Millions of CIOs are set to miss the July 14 deadline to migrate away from Windows Server 2003, despite the huge risks to their companies.
As of July 15 the operating system will no longer be supported by Microsoft -- meaning that security patches and other updates will no longer be made available to users running the software. Last year the company estimated that there were 24 million instances of Server 2003 running around the world.
Ed Shepley, a solutions architect at migration specialist Camwood, says that while most companies have migrated some of their servers away from Server 2003, only a minority have migrated all of their servers.
"We are not seeing companies making a strategic decision to stay with 2003, but most companies we are talking to are struggling to get the last applications off it," he says. "They thought that they had time to migrate everything but it has taken them longer than anticipated."
This tallies with the results of a survey from Spiceworks in March which found that 61 percent of businesses it questioned were still running at least one instance of Server 2003.
Nick East, CEO of managed IT service provider Zynstra, also expects that many of the companies he has been talking to will miss the deadline.
"I think a significant number of organizations have not and will not make the date," he says. "Probably 30-40 percent of SMBs will be running Server 2003 somewhere in their environment after July 14th."
Risk rising gradually
The most obvious problem with remaining on Server 2003 is the increased security risk. Companies that are involved in regulated industries or activities also run the risk of falling out of compliance if they run an unsupported operating system, but Camwood's Ed Shepley says that most of these companies have successfully migrated from Server 2003 already.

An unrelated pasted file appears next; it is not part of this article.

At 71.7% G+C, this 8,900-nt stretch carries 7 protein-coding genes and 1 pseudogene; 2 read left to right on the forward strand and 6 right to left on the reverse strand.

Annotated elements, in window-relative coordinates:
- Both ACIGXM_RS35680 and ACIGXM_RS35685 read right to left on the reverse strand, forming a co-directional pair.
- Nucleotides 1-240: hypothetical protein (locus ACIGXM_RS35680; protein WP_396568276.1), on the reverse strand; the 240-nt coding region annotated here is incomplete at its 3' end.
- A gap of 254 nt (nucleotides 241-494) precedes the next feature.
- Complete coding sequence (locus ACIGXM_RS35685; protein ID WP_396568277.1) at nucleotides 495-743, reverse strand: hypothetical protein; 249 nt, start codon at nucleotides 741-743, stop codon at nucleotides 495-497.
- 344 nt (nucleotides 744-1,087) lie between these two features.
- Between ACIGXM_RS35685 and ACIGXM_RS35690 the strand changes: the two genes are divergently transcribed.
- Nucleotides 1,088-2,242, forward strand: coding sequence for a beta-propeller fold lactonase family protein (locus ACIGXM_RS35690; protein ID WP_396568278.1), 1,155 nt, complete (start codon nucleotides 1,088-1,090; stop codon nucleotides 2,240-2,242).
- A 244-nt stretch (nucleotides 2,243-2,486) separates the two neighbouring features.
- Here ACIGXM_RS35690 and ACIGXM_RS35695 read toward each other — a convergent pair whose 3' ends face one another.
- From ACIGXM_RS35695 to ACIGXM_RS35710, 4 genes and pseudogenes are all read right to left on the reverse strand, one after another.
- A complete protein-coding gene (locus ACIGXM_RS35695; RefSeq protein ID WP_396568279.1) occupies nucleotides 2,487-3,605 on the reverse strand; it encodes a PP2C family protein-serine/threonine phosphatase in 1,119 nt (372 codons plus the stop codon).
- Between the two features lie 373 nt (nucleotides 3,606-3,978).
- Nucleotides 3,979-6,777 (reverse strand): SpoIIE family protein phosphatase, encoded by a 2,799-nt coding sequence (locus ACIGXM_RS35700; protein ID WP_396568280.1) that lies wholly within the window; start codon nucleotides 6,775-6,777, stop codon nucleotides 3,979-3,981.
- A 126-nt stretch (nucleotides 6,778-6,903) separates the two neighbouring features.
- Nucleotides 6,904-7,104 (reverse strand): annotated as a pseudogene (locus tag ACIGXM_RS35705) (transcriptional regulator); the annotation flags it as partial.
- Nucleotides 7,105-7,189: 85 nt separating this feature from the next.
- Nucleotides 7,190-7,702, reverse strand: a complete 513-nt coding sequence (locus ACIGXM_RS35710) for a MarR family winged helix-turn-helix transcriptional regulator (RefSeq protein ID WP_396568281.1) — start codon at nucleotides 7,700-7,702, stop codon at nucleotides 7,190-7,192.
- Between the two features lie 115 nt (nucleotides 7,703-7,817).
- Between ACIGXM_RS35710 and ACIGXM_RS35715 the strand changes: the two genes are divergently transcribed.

But unlike the Y2K problem, which had the potential to cause unpatched systems to fail on the first day of the year 2000, the security risk of running Windows 2003 is likely to slowly rise from a low base over time as more and more vulnerabilities are discovered and remain unpatched.
That means the security risk may not be as acute as some people are suggesting, says Shepley. "I don't think the risks can be mitigated, but the world won't end on deadline day," he says. "After all, we didn't see Windows XP infrastructure collapse immediately after support for that came to an end," he adds.
Rob Bamforth, a principal analyst at research house Quocirca, agrees that when support for Windows XP ended, it didn't result in a tsunami of attacks on machines running the operating system. But he believes running an unsupported server operating system is a greater security risk than running an unsupported client operating system.
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